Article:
- Keep backups separate from production networks: If ransomware infiltrates the production networks it could corrupt any backups attached to that network.
How to Spot Identity Theft
Below are some of the things you can do to look out for signs of identity theft:
- Look for charges/bills you don’t recognize. Additionally, if you stop receiving a regular bill, it could mean that somebody has changed your billing address.
- Keep an eye on your bank statements. Look for any withdrawals, transfers, or payments you don’t recognize.
- Watch out for your mail going missing or new, unexpected mail.
- Monitor your social media accounts for suspicious activity.
- Regularly review your credit reports for suspicious activity. You are entitled to one free credit report from the three national credit reporting agencies (Equifax, Experian, and TransUnion). Click here to learn how to get a free credit report (it’s easy!).
- Be wary of unusual tax documents. Identity thieves love to file fraudulent tax returns in people’s names and steal their tax refunds. If you receive any correspondence about a tax return that you haven’t filed, it could be a sign that this has happened to you.
- Be cautious of unexpected SMS/email verification codes because it could mean that someone is trying to access your account.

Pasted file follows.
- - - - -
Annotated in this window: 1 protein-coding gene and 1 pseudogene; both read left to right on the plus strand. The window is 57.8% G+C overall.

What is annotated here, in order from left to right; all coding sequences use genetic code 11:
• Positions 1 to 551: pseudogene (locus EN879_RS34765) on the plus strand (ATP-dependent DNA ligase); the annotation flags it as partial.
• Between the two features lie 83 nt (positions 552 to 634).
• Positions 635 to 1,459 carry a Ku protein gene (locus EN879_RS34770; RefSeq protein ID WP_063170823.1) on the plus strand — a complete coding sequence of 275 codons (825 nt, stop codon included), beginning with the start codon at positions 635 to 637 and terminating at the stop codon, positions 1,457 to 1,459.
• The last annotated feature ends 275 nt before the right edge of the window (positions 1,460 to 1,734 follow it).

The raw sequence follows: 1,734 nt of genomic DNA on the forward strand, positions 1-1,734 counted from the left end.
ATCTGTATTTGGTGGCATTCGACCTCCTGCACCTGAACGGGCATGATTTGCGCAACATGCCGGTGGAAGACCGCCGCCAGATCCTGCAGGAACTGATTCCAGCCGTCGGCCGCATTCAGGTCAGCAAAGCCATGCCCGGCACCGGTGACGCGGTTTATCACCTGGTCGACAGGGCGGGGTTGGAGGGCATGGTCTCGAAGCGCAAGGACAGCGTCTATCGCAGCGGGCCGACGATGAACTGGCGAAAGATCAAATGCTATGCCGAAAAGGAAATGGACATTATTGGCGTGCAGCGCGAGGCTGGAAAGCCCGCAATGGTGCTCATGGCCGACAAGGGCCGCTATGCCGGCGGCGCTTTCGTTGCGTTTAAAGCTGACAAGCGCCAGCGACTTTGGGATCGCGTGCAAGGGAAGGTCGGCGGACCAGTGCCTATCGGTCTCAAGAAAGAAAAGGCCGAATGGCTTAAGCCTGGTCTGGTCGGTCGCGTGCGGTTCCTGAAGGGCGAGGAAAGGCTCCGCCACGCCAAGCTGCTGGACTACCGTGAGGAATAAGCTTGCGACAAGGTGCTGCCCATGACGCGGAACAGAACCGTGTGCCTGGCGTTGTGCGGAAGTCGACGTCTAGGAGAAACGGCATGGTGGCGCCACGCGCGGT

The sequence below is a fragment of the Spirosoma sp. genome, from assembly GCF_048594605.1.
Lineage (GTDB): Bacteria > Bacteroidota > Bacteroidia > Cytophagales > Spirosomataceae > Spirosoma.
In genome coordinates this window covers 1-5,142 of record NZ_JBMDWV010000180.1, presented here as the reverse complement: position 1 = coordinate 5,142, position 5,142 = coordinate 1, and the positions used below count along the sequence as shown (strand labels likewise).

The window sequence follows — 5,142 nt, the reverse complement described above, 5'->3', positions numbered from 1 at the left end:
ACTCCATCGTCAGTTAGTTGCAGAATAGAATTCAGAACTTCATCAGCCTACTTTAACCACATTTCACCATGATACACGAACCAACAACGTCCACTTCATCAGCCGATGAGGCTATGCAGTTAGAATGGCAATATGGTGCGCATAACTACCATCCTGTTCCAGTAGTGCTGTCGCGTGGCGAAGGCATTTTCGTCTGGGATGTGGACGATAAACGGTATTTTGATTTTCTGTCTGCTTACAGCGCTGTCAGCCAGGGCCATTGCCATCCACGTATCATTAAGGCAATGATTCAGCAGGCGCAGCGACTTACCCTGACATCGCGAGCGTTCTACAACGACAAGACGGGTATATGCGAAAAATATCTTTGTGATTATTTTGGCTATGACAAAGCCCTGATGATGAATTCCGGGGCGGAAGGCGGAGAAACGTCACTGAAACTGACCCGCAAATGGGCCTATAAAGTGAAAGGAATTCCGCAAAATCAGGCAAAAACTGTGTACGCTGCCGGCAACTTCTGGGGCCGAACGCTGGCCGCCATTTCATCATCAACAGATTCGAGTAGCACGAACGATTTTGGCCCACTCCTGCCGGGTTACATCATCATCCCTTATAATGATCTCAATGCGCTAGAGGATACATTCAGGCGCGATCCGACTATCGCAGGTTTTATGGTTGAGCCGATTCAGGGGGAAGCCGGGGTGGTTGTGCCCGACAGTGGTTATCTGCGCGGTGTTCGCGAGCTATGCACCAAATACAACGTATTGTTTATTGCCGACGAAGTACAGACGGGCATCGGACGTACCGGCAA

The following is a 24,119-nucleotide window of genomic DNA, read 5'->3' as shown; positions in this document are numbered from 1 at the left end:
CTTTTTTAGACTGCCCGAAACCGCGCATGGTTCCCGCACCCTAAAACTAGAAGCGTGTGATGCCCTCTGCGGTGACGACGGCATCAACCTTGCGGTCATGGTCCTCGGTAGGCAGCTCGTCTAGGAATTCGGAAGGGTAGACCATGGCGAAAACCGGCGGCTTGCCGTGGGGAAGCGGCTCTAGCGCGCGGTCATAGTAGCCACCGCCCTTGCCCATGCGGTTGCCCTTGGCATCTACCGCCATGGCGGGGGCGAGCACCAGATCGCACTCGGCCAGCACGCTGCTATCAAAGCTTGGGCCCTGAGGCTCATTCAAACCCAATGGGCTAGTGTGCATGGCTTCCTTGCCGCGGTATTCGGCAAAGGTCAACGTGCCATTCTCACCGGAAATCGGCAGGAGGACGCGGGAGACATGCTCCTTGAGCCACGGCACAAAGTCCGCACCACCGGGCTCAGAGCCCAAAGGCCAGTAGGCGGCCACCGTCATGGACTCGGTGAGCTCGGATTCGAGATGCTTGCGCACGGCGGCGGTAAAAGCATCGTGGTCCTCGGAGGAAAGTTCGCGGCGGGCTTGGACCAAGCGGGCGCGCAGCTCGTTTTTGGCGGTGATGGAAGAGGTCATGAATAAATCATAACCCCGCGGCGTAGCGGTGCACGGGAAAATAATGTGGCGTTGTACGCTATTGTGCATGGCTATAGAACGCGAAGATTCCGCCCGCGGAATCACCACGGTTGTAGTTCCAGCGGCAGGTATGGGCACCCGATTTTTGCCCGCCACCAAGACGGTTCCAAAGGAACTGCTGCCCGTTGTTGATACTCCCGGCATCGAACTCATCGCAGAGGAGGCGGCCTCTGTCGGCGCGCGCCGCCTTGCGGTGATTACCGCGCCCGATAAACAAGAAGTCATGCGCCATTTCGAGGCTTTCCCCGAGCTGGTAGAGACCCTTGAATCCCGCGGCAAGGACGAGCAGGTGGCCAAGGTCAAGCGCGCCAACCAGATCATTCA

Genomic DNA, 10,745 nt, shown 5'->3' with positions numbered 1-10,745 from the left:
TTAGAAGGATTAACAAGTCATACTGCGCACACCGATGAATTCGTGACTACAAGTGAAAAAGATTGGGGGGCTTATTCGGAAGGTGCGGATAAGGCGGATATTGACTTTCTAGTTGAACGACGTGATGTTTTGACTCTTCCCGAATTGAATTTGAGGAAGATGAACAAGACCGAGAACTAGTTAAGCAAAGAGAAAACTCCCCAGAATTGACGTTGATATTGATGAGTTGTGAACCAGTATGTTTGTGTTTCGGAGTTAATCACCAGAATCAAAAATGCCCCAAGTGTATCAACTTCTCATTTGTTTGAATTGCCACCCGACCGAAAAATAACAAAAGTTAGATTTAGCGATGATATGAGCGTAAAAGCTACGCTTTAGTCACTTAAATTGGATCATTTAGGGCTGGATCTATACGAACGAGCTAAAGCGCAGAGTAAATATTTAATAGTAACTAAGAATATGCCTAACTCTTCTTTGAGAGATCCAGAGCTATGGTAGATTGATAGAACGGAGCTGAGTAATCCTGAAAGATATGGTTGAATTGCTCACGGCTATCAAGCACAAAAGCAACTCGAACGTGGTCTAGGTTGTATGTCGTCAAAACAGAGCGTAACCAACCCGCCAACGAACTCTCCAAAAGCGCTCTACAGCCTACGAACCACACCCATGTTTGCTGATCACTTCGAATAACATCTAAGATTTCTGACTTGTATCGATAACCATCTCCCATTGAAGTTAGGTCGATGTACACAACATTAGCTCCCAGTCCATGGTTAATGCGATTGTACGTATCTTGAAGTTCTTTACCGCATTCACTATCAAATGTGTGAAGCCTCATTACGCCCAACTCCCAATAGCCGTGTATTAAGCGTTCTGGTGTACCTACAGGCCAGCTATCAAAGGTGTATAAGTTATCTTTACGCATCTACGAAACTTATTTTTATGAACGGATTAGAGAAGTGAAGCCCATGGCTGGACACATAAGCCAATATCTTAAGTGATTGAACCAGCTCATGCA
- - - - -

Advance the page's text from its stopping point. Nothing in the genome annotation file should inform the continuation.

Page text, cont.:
As the MOVEit breach sends ripples across the cybersecurity realm, it serves as a reminder of the persistent threats in the digital world. By learning from these incidents, strengthening security measures, and developing a culture of cyber resilience, we can navigate through the challenges posed by emerging cyber threats.
Protecting Your Identity and Personal Info
Compromised personal data can have serious consequences, including identity theft, financial fraud, and job losses. The best thing you can do is a) have reliable cybersecurity protection, and b) ensure you will find out ASAP in the event of being affected. We would encourage readers to head over to our new FREE ID Protection platform, which has been designed to meet these challenges.
With ID Protection, you can:
- to see if your data (email, number, password, credit card) has been exposed in a leak, or is up for grabs on the dark web;
- your social media accounts with our Social Media Account Monitoring tool, with which you’ll receive a personalized report;
- the strongest tough-to-hack password suggestions from our advanced AI (they’ll be safely stored in your Vault);
- a safer browsing experience, as Trend Micro checks websites and prevents trackers.
- comprehensive remediation and insurance services, with 24/7 support.
Offering both free and paid services, ID Protection will ensure you have the best safeguards in place, with 24/7 support available to you through one of the world’s leading cybersecurity companies. Trend Micro is trusted by 8 of the top 10 Fortune 500 Companies — and we’ll have your back, too.
Why not give it a go today? As always, we hope this article has been an interesting and/or useful read. If so, please do SHARE it with family and friends to help keep the online community secure and informed — and consider leaving a like or comment below. Here’s to a secure 2023!